Who invented the idea for writing narrative nonfiction?
August 4, 2016
TRUMAN CAPOTE HAD LONG harbored the idea of treating nonfiction as a novel. He spent six years tracking the story of In Cold Blood, spending an inordinate amount of time interviewing the people involved, watching hours of film footage, reading transcripts and notes, listing to recordings. In essence, it was Capote who invented the idea for writing narrative nonfiction.
He once said that everything within the book would be true, word for word.
It was, in reality, an impossibility. The vast majority of the work, however, was accurate and extremely detailed. He could not influence the facts with his beautiful prose, but his creative choices of words and descriptions did establish a definite tone and tenor to the book.
Capote told George Plimpton in The New York Times: “It seemed to me that journalism, reportage could be forced to yield a serious new art form, the non-fiction novel … many people with whom I discussed the matter were unsympathetic. They felt that what I proposed, a narrative form that employed all the techniques of fictional art but was nevertheless immaculately factual, was little more than literary solution for fatigued novelists suffering from ‘failure of imagination.’ Personally, I felt that this attitude represented a ‘failure of imagination on their part’ …
“Also, it is necessary to have a 20/20 eye for visual detail – in this sense, it is quite true that one must be a ‘literary photographer,’ though an exceedingly selective one. But above all, the reporter must be able to emphasize with personalities outside his usual imaginative range, mentalities unlike his own, kinds of people he would ever have written about had he not been forced to be encountering them inside the journalistic situation. This last is what first attracted me to the notion of narrative reportage …
“What I think is that reporting can be made as interesting as fiction, and done as artistically … I feel that creative reportage has been neglected and has great relevance to twentieth-century writing. And while it can be an artistic outlet for the creative writer, it has never been particularly explored …
“I worked for a year on the notes before I ever wrote one line. And when I wrote the first word, I had done the entire book in outline, down to the finest detail. It began, of course, with interviews – with all the different characters in the book. Let me give you two examples of how I worked from these interviews. In the first part of the book, there’s a long narration, word for word, given by the school teacher who went with the sheriff to the Clutter house and found the four bodies. Well, I simply set that into the book as a straight complete interview – though it was, in fact, done several times; each time there’d be some little things which I’d add or change. But I hardly interfered at all. A slight editing job. The school teacher tells the whole story himself – exactly what happened from the moment they got to the house, and what they found there.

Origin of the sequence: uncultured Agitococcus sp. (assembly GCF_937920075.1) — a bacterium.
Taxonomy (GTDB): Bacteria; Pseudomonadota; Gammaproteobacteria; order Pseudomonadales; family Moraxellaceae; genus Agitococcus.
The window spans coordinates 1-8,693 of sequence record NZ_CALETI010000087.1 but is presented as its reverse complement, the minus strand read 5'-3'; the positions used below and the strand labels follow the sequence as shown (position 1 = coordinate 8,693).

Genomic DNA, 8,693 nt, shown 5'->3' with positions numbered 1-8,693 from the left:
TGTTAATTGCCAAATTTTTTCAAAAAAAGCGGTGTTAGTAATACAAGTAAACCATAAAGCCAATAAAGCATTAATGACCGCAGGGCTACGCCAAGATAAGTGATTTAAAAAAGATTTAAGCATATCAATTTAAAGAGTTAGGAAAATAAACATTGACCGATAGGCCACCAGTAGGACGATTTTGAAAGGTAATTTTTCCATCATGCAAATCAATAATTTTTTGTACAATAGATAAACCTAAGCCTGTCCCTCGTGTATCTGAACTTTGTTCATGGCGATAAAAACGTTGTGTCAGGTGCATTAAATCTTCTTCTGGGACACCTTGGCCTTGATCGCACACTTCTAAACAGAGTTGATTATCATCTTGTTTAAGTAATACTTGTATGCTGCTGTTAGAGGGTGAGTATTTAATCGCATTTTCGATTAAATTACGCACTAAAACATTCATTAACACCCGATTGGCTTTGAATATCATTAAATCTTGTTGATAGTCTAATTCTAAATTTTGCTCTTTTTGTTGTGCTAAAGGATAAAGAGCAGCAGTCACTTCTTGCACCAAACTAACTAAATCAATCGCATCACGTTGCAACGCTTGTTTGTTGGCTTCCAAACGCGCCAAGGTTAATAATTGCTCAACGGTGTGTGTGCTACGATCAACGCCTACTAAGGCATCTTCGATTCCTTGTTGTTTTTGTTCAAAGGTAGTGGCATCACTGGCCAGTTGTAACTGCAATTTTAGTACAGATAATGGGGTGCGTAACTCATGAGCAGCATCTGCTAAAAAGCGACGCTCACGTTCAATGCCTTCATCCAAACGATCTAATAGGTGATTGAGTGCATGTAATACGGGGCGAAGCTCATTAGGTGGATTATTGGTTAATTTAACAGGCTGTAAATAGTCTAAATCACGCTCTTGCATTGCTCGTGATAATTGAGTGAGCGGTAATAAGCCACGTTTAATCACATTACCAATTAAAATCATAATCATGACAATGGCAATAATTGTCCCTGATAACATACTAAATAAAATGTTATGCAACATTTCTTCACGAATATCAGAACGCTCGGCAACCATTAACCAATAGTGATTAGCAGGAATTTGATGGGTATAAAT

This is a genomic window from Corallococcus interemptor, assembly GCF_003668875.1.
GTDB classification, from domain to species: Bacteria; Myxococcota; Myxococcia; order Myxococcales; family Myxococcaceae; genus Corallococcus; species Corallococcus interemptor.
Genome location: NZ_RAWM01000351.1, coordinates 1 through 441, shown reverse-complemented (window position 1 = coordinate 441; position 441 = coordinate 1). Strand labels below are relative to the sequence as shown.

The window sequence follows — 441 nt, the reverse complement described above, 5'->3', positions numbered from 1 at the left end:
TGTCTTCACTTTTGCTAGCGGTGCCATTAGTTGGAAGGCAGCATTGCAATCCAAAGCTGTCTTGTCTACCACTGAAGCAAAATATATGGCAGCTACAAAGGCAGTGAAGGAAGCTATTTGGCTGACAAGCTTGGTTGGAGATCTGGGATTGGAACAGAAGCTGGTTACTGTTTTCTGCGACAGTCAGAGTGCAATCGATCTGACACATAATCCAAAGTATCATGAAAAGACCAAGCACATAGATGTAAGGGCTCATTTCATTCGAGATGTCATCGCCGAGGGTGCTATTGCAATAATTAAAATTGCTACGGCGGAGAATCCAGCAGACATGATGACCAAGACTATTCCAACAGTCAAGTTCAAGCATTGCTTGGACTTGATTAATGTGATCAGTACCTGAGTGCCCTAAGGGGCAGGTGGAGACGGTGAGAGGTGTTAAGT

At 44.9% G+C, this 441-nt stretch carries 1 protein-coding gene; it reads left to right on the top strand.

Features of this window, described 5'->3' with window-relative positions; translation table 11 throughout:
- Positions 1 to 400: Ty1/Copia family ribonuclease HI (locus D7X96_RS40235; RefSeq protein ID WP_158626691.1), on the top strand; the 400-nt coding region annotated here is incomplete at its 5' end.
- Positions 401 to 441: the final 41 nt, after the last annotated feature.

“On the other hand, in that same first part, there’s a scene between the postmistress and her mother when the mother reports that the ambulances have gone to the Clutter house. That’s a straight dramatic scene – with quotes, dialogue, action, everything. But it evolved out of interviews just like the one with the school teacher. Except in this case, I took what they had told me and transposed it into straight narrative terms. Of course, elsewhere in the book, very often it’s direct observations, events I saw myself – the trial, the executions …
“My feeling is that for the nonfiction novel form to be entirely successful, the author should not appear in the work. Once the narrator does appear, he has to appear throughout, all the way down the line, and the I, I, I, intrudes when it really shouldn’t. I think the single most difficult thing in my book, technically, was to write it without ever appearing myself, and yet, at the same time, create total credibility.
“People are so suspicious. They ask, ‘How can you reconstruct the conversation of a dead girl, Nancy Clutter, without fictionalizing?’ If they read the book carefully, they can see readily enough how it’s done. It’s a silly question. Each time Nancy appears in the narrative, there are witnesses to what she is saying and doing – phone calls, conversations, being overheard. When she walks the horse up from the river in the twilight, the hired man is a witness and talked to her then. The last time we see her, in the bedroom, Perry and Dick (the killers) themselves were the witnesses, and told me what she had said. What is reported of her, even in the narrative form, is as accurate as many hours of questioning, over and over again, can make it. All of it is reconstructed from the evidence of witnesses, which is implicit in the title of the first section of the book: The Last to See Them Alive.”
That’s how Capote did it.
In reality, that’s how it’s done.
Research. Research. Research.
Then define your characters, set your scene, write a gripping or intriguing hook, and tell the story with narration, action, and dialogue.
Stick to the truth and hope that those you interview, those who previously wrote about the subject, stuck to the same truth.